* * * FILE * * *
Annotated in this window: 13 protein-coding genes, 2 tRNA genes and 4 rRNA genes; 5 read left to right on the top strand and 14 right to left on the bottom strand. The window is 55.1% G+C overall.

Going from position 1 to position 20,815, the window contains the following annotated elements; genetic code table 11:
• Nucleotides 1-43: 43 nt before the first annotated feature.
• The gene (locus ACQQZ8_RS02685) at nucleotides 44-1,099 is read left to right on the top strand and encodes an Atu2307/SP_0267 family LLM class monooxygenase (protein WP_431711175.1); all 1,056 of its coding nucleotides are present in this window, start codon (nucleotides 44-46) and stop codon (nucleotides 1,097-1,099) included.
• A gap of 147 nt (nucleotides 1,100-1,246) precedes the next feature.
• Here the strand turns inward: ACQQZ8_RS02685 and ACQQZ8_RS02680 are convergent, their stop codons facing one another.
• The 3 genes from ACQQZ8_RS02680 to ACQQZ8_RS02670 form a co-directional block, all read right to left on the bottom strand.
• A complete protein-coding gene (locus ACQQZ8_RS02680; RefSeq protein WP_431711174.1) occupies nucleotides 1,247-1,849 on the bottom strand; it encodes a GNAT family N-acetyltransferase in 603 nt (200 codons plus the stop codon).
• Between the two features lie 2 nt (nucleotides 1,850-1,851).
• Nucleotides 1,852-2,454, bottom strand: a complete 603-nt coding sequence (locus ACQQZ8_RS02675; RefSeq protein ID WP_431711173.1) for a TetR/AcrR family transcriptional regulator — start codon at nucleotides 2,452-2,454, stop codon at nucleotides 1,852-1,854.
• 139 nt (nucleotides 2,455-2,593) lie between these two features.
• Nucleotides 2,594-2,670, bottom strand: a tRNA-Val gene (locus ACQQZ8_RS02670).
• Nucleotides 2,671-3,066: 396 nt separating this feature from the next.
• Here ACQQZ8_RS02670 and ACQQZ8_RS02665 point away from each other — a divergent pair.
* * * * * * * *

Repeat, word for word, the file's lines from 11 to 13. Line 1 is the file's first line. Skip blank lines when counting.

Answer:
• 139 nt (nucleotides 2,455-2,593) lie between these two features.
• Nucleotides 2,594-2,670, bottom strand: a tRNA-Val gene (locus ACQQZ8_RS02670).
• Nucleotides 2,671-3,066: 396 nt separating this feature from the next.